5. Ski school for kids: A chance for you to enjoy your kid-free time!

One of the perks of putting your kids in ski school is that they're not with you for an extended period. This allows you to do runs on your own or do something else. There are a ton of non-ski amenities at Keystone Resort, including fitness and yoga, spa services, and more. This is a beautiful place to enjoy doing a lot of nothing and I don't see how anyone could get tired of the views. 

If you book your resort stay through Keystone, you do get lots of perks, including free skiing for your kids and a free fitness class. We loved staying at the resort and had a comfy two-bedroom condo with a fireplace and a view to come back to.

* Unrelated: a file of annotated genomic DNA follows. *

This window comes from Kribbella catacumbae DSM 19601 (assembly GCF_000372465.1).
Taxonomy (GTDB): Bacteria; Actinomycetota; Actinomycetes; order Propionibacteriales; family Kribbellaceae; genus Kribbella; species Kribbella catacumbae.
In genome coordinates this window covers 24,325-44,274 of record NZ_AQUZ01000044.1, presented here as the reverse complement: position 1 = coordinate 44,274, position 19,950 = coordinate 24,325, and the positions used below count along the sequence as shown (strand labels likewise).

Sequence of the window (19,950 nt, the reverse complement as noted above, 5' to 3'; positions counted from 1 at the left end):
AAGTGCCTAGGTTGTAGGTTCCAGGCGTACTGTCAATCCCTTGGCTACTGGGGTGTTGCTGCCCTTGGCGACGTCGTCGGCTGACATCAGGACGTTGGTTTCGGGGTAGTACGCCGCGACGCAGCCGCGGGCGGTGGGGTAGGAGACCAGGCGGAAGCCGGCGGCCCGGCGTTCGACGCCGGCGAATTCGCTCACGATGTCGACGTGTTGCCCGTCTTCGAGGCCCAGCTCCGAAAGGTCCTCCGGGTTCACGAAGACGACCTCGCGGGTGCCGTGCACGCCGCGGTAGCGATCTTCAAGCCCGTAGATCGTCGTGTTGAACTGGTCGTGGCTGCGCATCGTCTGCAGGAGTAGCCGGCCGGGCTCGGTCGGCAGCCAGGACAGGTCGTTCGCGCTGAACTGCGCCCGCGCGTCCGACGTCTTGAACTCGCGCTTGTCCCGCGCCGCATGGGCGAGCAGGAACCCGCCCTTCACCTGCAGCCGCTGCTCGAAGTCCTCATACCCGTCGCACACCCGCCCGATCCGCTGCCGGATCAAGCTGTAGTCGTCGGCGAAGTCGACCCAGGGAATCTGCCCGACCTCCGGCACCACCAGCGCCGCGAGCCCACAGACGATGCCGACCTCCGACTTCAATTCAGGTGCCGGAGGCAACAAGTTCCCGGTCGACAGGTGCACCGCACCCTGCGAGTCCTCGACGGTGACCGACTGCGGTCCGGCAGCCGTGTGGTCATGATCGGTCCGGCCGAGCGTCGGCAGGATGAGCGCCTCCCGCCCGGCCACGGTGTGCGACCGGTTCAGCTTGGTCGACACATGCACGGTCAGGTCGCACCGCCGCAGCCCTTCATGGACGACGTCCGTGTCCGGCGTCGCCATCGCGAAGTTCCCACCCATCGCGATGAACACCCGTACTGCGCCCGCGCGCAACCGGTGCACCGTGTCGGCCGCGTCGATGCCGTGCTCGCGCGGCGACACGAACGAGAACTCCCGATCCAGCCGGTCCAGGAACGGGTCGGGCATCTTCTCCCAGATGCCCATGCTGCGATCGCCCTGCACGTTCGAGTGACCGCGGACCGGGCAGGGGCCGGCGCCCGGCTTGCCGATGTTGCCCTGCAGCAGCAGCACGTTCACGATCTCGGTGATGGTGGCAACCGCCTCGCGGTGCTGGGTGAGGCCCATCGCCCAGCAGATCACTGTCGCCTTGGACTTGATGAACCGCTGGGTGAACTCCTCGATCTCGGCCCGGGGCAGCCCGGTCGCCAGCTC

My son Zack and I were hosted by Keystone Resort

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  1. I agree that the best way to start skiing is through a ski lesson, whether it is in a group or private. This is a great guide for anyone who wants to take their kids on a ski trip. I love how you linked where you got the gear, and the resort looks amazing! Do they offer snowboarding lessons as well?

  2. Hello JILL,
    What’s up!! This article is really helpful and informative for those, who want to go on a ski trip with their family. Thank you!